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Re: Making charcoal
« Reply #24 on: December 13, 2017, 06:00:45 PM »
Don
I am really enjoying this thread and hope you keep expermenting and also posting those expermants.
Cheers
gww

Online ljohnsaw

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Re: Making charcoal
« Reply #25 on: December 13, 2017, 07:03:52 PM »
I've been following along, too.  I have a pile of aluminum that, someday, I want to melt down and make something...
John Sawicky

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Offline Don P

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Re: Making charcoal
« Reply #26 on: December 13, 2017, 08:35:33 PM »
I'm glad y'all are enjoying it too, I've always wanted to mess with this end of things. So far about the only thing I've spent is time. I guarantee those old iron workers here a century ago were using river sand and hillside clay to make molds and refractory lining.

There was one of those aha moments yesterday, actually there were several, we call them ignoseconds cause whatever it was was usually really ignorant and you figure that out in the span of about a second.
One was, the heat and flame are not that visible, and it is some kind of hot. Always have the gloves on.
When the crucible leaked into the furnace there was a second of "where is it?".  "Uh-oh, I hope it doesn't run back to the fan" (Fan should be up with a downward sloping tube to the tuyere!) Quick check and the fan was good. Next thought, 2 or 3 lbs of red hot glowing aluminum just hit the sheet metal bottom of the pail, and I'm over snowmelt saturated wet ground, big spatter hazard. Probably better over a dry bed of sand. Happily, ignorant but unscarred  :)

Offline Dave Shepard

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Re: Making charcoal
« Reply #27 on: December 13, 2017, 08:40:03 PM »
Water expands 1,600 times when turning into vapor.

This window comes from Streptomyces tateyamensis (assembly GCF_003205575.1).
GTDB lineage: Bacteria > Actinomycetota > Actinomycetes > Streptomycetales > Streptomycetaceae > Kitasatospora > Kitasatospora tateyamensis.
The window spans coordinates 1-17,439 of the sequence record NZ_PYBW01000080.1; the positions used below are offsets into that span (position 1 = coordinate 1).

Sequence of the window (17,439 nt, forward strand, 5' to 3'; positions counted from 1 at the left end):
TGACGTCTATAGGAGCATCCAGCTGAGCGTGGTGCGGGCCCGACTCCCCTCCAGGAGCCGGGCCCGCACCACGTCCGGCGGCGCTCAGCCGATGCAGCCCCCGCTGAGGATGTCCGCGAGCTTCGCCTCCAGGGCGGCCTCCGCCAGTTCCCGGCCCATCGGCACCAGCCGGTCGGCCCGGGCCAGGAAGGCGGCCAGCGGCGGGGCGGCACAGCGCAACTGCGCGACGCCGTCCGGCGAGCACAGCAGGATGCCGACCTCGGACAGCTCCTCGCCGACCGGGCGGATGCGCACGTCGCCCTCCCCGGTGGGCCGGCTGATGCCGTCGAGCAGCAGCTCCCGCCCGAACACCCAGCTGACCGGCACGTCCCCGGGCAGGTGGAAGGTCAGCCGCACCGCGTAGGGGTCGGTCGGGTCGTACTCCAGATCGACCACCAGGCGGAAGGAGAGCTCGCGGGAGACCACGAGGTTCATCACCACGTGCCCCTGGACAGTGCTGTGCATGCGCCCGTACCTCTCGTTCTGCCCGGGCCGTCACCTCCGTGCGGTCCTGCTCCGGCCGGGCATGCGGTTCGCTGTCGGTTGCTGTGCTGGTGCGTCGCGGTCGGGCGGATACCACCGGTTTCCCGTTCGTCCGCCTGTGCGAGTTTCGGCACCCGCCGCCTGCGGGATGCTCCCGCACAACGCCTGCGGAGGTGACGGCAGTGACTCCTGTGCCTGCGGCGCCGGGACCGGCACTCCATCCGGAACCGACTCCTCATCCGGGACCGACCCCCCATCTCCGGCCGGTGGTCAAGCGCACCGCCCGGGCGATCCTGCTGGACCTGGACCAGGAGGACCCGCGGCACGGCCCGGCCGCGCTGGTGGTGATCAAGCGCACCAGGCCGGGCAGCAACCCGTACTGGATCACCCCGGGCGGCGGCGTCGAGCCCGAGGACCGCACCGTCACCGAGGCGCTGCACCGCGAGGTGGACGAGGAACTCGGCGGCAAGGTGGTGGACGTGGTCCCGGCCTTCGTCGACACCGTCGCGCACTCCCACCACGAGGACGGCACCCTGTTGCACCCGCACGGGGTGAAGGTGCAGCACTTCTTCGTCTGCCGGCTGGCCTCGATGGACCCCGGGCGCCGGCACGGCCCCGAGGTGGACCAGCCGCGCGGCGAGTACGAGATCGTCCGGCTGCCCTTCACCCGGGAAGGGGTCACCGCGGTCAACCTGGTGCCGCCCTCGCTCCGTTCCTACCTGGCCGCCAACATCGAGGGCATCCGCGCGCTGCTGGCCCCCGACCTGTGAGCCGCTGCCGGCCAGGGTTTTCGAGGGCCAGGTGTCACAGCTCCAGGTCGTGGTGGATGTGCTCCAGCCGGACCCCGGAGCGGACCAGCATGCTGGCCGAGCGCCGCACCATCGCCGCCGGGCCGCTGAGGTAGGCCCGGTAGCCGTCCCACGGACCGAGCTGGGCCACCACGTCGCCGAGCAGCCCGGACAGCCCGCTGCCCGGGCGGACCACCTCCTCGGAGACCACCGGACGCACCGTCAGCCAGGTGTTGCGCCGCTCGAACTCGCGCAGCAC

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Offline samandothers

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Re: Making charcoal
« Reply #28 on: December 14, 2017, 01:40:54 PM »
You are wise to recognize the dangers though a bit delayed but better than not recognizing and paying a higher price!

Enjoying the journey.

Offline Don P

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Re: Making charcoal
« Reply #29 on: December 14, 2017, 04:39:57 PM »
Slow learner but learning  :D
The camera decided it wasn't too bad out today.
This is the 5 minute furnace. Small blower, too much for this even, I had an old brake shoe I was shading it with most of the time, I can make an adjustable swinging flap. This would work for a number of pours if lined with some kind of refractory. It would burn hotter with a lot less fuel.



This is inside at the bottom, that is the tuyere, the blow pipe to the fan, the dropped pour did try to head back to the fan, that's melted aluminum in the pipe. Notice it burned though the sheet metal... or without going to the trouble of lining a quickie pail furnace it will last long enough for a few pound pour.



This is the dropped pour, I'll remelt it next time, charcoal floats and skims off easily. Sort of neat as art.



The lined furnace I'm thinking might be a flue pipe stuck in an old drum with hillside clay packed around it and a very slow warmup to cure it then continue on and fire. I'm going to bring the blast in either at several points around it (in our old local iron furnaces that duct around the old furnaces was called the windbelt) or from underneath like a forge to get a more even burn. You can see the cold back corner on the pail. My single inlet charcoal burning drum suffers from the same problem. When I have time I'll make a lined furnace and try again.

Offline Don P

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Re: Making charcoal
« Reply #30 on: December 16, 2017, 09:09:58 AM »
I got back over there yesterday and flipped out the burn barrel from that second burn above. What was up is generally to the right and the bottom end of the slabs as they stood in the packed barrel is to the left.


It looks like the fire went up from my too small inlet at the bottom until it found a level where it had enough air from above to burn and then it never got enough oxygen to really get going down below. I had other things to do yesterday so didn't take time to cut more inlets. I decided to start with a smaller looser fire in the bottom, let it burn and then start feeding those slab ends back into the fire as it could take them. I finished by throwing the roof board cutoffs in. (I pulled about 30 good pieces of reasonable length 1x6 poplar out of what had been chucked into that pile in the background ) I probably fed it every hour or so and then dropped the top on what was then only about a 3/4 full drum and sealed it off with a couple of scoops of dirt. When I would throw in a healthy amount the smoke goes white, steam, then if I had thrown on too much it would have green/yellow in it, unburned wet methane I think, choking it down too much.